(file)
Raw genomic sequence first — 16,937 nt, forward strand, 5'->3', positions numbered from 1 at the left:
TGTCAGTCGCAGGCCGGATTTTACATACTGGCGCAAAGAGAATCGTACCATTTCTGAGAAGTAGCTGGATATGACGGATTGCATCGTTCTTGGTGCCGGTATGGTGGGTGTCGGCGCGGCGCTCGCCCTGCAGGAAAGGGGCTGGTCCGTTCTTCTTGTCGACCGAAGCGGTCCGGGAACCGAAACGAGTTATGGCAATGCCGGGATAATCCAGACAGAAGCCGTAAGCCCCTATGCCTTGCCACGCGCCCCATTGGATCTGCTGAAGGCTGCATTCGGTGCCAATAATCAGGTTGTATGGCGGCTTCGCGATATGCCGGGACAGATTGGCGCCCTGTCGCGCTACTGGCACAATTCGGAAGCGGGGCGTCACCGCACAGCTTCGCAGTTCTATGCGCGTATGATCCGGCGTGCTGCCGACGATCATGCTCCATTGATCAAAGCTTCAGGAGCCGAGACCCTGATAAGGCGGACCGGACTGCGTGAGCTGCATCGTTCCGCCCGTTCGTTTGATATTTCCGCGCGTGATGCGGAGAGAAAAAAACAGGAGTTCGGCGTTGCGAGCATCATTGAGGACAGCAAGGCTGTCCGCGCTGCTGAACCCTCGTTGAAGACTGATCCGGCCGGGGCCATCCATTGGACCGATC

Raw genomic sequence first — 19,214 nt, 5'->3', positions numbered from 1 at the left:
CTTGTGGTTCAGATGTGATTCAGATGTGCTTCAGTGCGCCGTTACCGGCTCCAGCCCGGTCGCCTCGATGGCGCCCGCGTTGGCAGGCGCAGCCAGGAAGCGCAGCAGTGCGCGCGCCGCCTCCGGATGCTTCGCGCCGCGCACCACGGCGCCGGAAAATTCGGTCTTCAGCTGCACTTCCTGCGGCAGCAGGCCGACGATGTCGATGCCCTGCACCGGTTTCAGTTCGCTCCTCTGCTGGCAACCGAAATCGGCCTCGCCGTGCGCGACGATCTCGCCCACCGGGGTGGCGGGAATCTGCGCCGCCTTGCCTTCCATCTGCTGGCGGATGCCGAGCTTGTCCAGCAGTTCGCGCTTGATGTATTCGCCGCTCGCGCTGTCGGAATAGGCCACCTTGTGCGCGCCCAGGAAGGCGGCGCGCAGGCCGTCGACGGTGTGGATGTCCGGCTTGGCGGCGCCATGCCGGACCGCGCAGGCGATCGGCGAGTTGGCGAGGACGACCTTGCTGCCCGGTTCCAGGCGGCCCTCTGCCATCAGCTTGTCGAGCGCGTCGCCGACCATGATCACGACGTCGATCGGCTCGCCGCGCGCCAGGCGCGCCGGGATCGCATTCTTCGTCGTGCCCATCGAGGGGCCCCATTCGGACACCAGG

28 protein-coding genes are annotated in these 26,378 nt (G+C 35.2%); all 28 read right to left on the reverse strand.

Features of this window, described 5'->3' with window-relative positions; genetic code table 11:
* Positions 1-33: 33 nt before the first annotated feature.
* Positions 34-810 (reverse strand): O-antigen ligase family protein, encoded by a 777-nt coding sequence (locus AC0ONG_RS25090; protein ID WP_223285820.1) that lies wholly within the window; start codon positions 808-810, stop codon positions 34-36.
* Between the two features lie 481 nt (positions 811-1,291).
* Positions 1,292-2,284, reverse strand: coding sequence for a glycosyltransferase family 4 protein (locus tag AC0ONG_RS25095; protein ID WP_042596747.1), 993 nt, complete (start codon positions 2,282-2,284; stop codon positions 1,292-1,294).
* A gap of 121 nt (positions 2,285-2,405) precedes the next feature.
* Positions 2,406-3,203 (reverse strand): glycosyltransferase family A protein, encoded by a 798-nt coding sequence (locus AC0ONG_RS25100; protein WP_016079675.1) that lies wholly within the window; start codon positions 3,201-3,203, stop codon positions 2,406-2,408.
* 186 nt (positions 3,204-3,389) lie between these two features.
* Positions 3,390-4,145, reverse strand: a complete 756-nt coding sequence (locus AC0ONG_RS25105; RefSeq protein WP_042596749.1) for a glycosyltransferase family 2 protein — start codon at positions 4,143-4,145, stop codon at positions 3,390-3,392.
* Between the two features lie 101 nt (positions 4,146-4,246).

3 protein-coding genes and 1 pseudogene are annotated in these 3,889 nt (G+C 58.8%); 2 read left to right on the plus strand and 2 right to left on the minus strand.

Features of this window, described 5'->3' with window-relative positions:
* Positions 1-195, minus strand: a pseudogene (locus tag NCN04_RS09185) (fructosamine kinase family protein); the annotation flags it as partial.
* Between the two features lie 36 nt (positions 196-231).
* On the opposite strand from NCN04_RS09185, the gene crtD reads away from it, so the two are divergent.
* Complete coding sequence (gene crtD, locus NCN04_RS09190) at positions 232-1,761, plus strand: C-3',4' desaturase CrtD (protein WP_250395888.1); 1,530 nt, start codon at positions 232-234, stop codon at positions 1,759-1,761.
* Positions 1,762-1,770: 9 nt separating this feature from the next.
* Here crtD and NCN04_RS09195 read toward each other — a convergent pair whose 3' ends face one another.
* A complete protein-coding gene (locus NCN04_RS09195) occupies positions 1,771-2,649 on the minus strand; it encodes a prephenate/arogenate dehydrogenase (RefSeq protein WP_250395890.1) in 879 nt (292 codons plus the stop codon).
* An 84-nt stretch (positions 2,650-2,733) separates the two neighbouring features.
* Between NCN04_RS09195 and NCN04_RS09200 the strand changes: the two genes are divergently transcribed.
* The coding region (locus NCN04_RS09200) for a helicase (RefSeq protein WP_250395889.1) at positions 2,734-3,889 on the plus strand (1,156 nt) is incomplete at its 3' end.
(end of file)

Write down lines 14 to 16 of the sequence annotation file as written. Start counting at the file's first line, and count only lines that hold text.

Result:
* Positions 3,390-4,145, reverse strand: a complete 756-nt coding sequence (locus AC0ONG_RS25105; RefSeq protein WP_042596749.1) for a glycosyltransferase family 2 protein — start codon at positions 4,143-4,145, stop codon at positions 3,390-3,392.
* Between the two features lie 101 nt (positions 4,146-4,246).

3 protein-coding genes and 1 pseudogene are annotated in these 3,889 nt (G+C 58.8%); 2 read left to right on the plus strand and 2 right to left on the minus strand.